Skip to main content
Research and Innovation

TPACC Researcher Presents Findings to Leaders in Firefighting Industry

(F.I.E.R.O.) Symposium

By Sarah Stone

Researchers at the Wilson College of Textiles’ Textile Protection and Comfort Center (TPACC) are determining how firefighter suits can be changed to keep these first responders even safer. 

For the past three years, TPACC’s researchers have been studying how different suit materials combine with environmental factors to impact heat stress. The project, which was funded by the Federal Emergency Management Agency (FEMA), has resulted in two research publications and four manuscript submissions so far. 

Heat stress plays a gigantic role in firefighter safety. Cardiac incidents caused nearly 50% of firefighter deaths in 2020, according to Huipu Gao, a postdoctoral research scholar who worked on the project. He says most of those deadly cardiac incidents can be traced to heat stress. 

“Our research is trying to find a way to help firefighters find good firefighter clothing with good heat release properties,” Dr. Gao explains. 

Led by Director Roger Barker, TPACC used three forms of testing to study factors impacting heat stress: 

  1. Fabric level study
    Researchers tested 14 different firefighter suit materials using modified versions of the existing standards test. They changed the ambient conditions to see how heat loss changed for each of the materials.
  2. Garment level study
    In order to determine how other, non-fabric features of the suit and the air gaps between suit layers contribute to heat loss, the team measured heat loss using an advanced manikin. 
  3. Physiological modeling to determine how these material and garment properties can affect the body in different environmental conditions.

Based on their results, Gao and his colleagues suggest changing an existing National Fire Protection Association (NFPA) standard as a step forward in the path to reducing heat stress.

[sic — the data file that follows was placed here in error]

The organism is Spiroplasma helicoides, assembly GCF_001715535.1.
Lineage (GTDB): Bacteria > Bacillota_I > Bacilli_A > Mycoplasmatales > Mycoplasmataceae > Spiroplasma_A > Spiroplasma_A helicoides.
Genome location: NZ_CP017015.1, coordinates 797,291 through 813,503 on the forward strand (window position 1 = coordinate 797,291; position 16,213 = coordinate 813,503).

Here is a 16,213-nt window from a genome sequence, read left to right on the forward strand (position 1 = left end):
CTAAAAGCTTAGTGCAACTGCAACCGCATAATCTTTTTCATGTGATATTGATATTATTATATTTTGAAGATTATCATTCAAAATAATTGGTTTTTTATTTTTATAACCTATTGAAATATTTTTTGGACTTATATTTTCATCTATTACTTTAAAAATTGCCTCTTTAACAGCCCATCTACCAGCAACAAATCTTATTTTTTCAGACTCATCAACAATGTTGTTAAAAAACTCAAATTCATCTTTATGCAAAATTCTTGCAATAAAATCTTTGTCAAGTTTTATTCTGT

“We’re proposing the addition of another index called evaporative resistance in addition to the existing total heat loss index for the NFPA 1971 heat stress requirement,” Gao says. 

Additionally, their research found that the color of the firefighter suits makes a difference when it comes to heat stress. Dark colored and contaminated fabrics absorbed significantly more heat from sunlight, which contributed to heat stress. Impermeable reinforcement materials in firefighter suits also increased the risk of heat stress. 

Last month, Gao presented the team’s findings and suggestions to firefighters and leaders in the personal protective equipment (PPE) industry at the 2021 PPE Fire Industry Education Resource Organization (F.I.E.R.O.) Symposium in Greenville, South Carolina. 

“I think that this project is really significant, and we’ve answered lots of questions for firefighters,” Gao says. 

TPACC Special Projects Director Shawn Deaton is also a member of the NFPA 1971 technical committee and has formally proposed the addition of the team’s evaporative resistance requirement. The committee will vote on this proposal in December.